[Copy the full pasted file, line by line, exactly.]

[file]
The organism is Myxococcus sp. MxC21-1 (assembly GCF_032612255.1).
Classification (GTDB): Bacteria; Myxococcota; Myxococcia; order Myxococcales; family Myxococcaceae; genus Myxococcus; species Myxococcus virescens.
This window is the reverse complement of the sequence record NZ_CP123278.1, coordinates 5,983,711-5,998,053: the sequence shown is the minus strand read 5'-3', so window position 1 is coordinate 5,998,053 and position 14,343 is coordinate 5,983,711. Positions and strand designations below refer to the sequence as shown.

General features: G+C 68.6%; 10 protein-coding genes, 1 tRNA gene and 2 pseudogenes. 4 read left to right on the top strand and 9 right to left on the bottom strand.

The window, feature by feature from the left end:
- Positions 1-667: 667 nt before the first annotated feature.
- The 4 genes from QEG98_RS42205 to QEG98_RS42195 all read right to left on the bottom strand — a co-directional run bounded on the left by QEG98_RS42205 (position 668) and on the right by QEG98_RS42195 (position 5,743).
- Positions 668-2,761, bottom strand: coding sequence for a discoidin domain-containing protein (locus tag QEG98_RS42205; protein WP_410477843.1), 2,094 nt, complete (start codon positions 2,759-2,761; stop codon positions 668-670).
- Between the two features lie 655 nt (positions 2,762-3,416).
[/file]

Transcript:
The organism is Myxococcus sp. MxC21-1 (assembly GCF_032612255.1).
Classification (GTDB): Bacteria; Myxococcota; Myxococcia; order Myxococcales; family Myxococcaceae; genus Myxococcus; species Myxococcus virescens.
This window is the reverse complement of the sequence record NZ_CP123278.1, coordinates 5,983,711-5,998,053: the sequence shown is the minus strand read 5'-3', so window position 1 is coordinate 5,998,053 and position 14,343 is coordinate 5,983,711. Positions and strand designations below refer to the sequence as shown.

General features: G+C 68.6%; 10 protein-coding genes, 1 tRNA gene and 2 pseudogenes. 4 read left to right on the top strand and 9 right to left on the bottom strand.

The window, feature by feature from the left end:
- Positions 1-667: 667 nt before the first annotated feature.
- The 4 genes from QEG98_RS42205 to QEG98_RS42195 all read right to left on the bottom strand — a co-directional run bounded on the left by QEG98_RS42205 (position 668) and on the right by QEG98_RS42195 (position 5,743).
- Positions 668-2,761, bottom strand: coding sequence for a discoidin domain-containing protein (locus tag QEG98_RS42205; protein WP_410477843.1), 2,094 nt, complete (start codon positions 2,759-2,761; stop codon positions 668-670).
- Between the two features lie 655 nt (positions 2,762-3,416).